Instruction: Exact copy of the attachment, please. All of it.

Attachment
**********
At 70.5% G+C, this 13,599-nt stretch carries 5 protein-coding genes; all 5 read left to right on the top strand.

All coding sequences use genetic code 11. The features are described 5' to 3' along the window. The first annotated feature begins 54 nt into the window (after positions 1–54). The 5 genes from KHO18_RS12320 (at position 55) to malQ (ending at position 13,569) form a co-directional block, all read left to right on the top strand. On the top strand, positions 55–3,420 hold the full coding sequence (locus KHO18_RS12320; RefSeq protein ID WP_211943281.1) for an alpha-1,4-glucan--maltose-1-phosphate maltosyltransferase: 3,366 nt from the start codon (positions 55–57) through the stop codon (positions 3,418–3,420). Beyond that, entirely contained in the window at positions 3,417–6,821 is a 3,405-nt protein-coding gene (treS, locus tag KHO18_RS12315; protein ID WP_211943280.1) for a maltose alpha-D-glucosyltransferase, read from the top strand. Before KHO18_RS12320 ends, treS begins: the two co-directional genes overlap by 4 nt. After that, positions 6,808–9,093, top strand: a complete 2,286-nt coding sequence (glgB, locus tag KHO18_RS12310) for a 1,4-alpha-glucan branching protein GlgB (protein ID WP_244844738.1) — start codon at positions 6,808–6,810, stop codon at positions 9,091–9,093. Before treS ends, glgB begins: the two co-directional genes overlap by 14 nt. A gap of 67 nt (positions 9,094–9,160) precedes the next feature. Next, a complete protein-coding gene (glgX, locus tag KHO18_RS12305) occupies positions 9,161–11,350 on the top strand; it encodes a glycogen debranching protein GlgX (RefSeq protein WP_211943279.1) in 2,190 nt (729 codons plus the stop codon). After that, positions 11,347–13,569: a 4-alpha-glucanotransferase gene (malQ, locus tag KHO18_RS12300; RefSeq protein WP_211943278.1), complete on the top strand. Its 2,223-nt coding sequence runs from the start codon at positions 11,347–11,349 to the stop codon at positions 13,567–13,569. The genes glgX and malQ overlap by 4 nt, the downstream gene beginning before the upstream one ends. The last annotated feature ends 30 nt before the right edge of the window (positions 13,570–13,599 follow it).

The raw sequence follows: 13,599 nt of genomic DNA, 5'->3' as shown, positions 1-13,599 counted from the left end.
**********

At 70.5% G+C, this 13,599-nt stretch carries 5 protein-coding genes; all 5 read left to right on the top strand.

All coding sequences use genetic code 11. The features are described 5' to 3' along the window. The first annotated feature begins 54 nt into the window (after positions 1–54). The 5 genes from KHO18_RS12320 (at position 55) to malQ (ending at position 13,569) form a co-directional block, all read left to right on the top strand. On the top strand, positions 55–3,420 hold the full coding sequence (locus KHO18_RS12320; RefSeq protein ID WP_211943281.1) for an alpha-1,4-glucan--maltose-1-phosphate maltosyltransferase: 3,366 nt from the start codon (positions 55–57) through the stop codon (positions 3,418–3,420). Beyond that, entirely contained in the window at positions 3,417–6,821 is a 3,405-nt protein-coding gene (treS, locus tag KHO18_RS12315; protein ID WP_211943280.1) for a maltose alpha-D-glucosyltransferase, read from the top strand. Before KHO18_RS12320 ends, treS begins: the two co-directional genes overlap by 4 nt. After that, positions 6,808–9,093, top strand: a complete 2,286-nt coding sequence (glgB, locus tag KHO18_RS12310) for a 1,4-alpha-glucan branching protein GlgB (protein ID WP_244844738.1) — start codon at positions 6,808–6,810, stop codon at positions 9,091–9,093. Before treS ends, glgB begins: the two co-directional genes overlap by 14 nt. A gap of 67 nt (positions 9,094–9,160) precedes the next feature. Next, a complete protein-coding gene (glgX, locus tag KHO18_RS12305) occupies positions 9,161–11,350 on the top strand; it encodes a glycogen debranching protein GlgX (RefSeq protein WP_211943279.1) in 2,190 nt (729 codons plus the stop codon). After that, positions 11,347–13,569: a 4-alpha-glucanotransferase gene (malQ, locus tag KHO18_RS12300; RefSeq protein WP_211943278.1), complete on the top strand. Its 2,223-nt coding sequence runs from the start codon at positions 11,347–11,349 to the stop codon at positions 13,567–13,569. The genes glgX and malQ overlap by 4 nt, the downstream gene beginning before the upstream one ends. The last annotated feature ends 30 nt before the right edge of the window (positions 13,570–13,599 follow it).

The raw sequence follows: 13,599 nt of genomic DNA, 5'->3' as shown, positions 1-13,599 counted from the left end.